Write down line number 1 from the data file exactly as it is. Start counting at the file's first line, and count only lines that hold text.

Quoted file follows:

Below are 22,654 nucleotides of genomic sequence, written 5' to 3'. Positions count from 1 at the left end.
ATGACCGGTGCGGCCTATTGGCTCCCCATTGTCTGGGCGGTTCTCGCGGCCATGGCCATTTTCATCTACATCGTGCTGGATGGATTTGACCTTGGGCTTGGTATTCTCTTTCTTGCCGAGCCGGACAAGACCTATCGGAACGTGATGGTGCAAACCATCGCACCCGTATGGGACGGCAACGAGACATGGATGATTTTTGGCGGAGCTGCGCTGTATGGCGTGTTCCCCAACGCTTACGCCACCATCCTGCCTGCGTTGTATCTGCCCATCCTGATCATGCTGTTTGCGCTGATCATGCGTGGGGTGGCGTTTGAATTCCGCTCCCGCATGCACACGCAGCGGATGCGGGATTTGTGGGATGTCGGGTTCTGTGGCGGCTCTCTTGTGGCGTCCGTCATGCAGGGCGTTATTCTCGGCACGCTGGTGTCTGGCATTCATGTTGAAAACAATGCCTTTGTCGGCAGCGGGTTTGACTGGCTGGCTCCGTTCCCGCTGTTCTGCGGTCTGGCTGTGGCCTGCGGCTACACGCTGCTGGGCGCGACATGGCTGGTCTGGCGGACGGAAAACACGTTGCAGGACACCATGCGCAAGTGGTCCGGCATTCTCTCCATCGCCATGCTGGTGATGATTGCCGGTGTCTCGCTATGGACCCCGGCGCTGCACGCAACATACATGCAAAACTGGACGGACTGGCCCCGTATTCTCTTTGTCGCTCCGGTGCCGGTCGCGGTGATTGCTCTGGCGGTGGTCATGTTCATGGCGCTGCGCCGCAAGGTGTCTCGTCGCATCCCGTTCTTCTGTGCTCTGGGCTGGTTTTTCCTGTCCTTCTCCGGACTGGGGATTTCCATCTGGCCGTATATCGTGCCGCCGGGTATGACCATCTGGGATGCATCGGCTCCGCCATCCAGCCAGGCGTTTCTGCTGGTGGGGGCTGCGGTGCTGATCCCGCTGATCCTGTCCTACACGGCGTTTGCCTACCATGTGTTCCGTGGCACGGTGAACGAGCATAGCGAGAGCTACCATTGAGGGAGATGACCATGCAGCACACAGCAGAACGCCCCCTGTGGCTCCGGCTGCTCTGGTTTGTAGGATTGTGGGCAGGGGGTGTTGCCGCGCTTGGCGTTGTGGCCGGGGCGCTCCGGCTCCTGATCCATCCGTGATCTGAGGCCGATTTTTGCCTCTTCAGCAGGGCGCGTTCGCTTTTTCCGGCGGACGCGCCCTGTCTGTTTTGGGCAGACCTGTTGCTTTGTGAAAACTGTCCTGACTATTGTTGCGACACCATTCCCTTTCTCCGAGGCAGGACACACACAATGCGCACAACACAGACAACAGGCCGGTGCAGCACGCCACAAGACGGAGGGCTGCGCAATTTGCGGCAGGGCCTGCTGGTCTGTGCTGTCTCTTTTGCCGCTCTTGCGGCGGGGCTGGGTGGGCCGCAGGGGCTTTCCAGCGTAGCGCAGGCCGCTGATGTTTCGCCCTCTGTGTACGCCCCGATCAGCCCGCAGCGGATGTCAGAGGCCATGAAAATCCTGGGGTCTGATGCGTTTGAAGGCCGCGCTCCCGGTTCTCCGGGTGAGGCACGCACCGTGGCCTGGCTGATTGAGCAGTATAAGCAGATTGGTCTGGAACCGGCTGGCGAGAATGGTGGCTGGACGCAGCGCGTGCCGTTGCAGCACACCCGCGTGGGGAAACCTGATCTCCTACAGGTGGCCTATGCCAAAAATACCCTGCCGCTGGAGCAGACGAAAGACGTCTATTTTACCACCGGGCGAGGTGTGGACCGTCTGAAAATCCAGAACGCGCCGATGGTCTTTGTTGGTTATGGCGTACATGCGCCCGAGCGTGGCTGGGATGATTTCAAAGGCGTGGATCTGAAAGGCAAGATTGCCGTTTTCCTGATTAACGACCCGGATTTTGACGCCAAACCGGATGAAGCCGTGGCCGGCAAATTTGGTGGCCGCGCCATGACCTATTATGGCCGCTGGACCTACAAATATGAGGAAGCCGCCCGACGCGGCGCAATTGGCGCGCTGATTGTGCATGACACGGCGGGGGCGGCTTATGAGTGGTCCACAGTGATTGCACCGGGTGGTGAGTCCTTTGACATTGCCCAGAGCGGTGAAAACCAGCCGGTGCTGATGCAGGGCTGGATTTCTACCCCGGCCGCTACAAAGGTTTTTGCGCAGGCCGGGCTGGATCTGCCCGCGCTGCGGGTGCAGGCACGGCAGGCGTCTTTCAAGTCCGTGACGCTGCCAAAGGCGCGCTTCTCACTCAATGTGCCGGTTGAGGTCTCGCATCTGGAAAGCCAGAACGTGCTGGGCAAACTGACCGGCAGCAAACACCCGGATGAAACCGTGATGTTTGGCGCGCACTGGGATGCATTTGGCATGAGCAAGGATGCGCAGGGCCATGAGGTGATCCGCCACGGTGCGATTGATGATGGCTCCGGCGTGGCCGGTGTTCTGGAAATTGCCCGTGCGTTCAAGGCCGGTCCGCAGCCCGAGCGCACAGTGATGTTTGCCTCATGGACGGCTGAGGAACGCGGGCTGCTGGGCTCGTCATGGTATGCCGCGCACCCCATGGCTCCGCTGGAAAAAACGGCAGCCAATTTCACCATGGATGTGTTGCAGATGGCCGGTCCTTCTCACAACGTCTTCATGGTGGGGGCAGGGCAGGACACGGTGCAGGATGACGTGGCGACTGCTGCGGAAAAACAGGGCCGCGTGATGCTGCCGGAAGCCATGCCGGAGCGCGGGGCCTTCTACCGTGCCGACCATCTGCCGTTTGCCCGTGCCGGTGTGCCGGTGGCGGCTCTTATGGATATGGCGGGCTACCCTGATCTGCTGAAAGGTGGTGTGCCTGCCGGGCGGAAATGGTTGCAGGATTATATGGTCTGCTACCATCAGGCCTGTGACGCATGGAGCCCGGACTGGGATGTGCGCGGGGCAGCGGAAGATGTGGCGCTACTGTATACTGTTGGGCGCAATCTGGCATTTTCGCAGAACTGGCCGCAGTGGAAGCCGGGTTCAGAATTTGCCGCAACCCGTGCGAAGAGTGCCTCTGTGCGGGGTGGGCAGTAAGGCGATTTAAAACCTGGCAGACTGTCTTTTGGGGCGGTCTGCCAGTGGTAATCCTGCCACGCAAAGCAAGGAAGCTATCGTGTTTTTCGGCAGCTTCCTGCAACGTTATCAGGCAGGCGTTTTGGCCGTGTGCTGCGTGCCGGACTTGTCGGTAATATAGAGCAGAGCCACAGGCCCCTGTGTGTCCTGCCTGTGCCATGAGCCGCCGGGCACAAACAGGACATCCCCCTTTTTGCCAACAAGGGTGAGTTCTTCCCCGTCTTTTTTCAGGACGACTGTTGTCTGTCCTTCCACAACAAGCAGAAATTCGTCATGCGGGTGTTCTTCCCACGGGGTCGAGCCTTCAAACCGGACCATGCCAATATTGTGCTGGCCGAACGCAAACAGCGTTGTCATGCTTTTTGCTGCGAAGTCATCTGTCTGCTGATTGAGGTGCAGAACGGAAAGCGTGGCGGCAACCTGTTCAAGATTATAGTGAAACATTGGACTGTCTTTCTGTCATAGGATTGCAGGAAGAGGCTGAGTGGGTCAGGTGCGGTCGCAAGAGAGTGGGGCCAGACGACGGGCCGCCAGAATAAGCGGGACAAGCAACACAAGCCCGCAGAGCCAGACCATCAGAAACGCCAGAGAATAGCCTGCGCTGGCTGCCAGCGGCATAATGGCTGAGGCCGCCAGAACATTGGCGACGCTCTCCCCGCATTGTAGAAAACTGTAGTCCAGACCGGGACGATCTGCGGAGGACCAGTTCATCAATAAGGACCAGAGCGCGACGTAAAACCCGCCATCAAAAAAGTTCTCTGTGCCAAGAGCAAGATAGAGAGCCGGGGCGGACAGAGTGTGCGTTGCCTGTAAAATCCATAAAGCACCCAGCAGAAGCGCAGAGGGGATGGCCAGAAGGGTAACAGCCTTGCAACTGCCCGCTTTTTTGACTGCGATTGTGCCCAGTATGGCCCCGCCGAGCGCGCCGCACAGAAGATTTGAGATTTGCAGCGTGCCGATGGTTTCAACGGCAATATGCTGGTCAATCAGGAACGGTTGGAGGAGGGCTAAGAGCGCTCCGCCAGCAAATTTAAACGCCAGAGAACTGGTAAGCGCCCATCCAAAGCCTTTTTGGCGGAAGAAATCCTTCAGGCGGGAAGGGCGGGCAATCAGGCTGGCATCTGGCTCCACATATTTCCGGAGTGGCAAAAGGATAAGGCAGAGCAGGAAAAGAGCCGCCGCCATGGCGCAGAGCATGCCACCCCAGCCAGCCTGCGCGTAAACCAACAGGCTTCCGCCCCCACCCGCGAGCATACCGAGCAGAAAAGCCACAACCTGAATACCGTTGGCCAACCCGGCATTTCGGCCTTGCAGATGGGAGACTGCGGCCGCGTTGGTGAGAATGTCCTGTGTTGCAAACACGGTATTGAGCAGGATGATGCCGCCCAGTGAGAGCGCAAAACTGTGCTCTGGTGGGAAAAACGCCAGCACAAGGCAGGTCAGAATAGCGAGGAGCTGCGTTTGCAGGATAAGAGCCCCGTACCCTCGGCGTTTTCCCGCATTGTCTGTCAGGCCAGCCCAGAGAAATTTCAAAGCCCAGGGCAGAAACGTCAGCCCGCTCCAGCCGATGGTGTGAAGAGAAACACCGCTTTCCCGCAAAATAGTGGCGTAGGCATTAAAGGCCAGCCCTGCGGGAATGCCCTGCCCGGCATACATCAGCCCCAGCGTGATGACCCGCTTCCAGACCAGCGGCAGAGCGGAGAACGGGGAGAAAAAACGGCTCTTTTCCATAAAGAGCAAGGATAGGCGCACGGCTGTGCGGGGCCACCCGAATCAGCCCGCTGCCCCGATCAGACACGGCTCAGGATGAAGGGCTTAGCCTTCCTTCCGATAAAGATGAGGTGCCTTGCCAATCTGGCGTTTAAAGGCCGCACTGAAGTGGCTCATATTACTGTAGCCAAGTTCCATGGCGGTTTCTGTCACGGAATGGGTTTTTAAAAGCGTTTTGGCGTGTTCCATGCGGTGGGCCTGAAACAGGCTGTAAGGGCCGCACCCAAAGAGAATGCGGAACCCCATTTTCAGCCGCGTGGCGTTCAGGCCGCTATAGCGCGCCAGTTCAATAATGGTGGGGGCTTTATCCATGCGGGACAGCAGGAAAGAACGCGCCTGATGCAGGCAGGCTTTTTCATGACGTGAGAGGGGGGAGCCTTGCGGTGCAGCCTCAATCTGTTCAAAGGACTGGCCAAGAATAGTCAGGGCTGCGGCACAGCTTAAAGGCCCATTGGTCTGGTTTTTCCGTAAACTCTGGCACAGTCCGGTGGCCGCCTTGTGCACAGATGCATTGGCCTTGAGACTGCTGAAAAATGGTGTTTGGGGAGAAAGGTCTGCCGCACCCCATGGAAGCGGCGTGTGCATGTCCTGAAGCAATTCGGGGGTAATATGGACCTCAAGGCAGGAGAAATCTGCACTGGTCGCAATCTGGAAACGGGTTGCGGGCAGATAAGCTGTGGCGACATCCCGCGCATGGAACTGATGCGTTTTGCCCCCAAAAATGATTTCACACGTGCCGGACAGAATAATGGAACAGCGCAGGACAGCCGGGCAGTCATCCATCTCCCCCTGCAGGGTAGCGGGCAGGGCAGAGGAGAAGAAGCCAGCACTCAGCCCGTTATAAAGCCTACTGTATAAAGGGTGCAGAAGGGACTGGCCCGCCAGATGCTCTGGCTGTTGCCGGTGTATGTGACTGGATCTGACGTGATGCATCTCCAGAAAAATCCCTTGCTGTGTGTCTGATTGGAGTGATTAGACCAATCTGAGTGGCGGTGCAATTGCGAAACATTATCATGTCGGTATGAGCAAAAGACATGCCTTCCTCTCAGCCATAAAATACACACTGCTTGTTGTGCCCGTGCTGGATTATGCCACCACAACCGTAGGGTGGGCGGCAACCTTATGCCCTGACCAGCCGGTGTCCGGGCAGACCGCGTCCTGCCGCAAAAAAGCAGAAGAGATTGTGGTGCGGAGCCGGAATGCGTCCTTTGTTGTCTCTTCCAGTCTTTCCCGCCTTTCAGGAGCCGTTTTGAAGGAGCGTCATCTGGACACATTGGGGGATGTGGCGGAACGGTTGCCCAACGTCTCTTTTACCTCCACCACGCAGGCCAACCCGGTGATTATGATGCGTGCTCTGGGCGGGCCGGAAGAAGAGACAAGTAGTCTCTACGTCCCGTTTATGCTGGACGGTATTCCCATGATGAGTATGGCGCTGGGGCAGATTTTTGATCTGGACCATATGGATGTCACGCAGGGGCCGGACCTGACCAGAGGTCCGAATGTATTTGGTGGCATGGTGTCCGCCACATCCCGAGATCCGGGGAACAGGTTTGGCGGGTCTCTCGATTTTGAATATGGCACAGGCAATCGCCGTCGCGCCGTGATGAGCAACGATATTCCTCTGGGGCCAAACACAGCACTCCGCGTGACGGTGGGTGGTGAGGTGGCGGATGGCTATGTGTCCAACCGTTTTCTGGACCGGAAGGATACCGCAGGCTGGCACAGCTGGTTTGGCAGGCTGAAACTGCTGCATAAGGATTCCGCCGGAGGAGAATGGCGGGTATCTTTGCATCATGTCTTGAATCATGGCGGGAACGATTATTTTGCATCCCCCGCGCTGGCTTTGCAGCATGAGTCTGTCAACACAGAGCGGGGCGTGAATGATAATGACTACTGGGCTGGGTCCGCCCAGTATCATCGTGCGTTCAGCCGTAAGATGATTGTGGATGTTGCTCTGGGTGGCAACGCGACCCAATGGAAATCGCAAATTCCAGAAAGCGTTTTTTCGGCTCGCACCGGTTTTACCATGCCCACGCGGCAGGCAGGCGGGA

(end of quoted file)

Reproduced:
Below are 22,654 nucleotides of genomic sequence, written 5' to 3'. Positions count from 1 at the left end.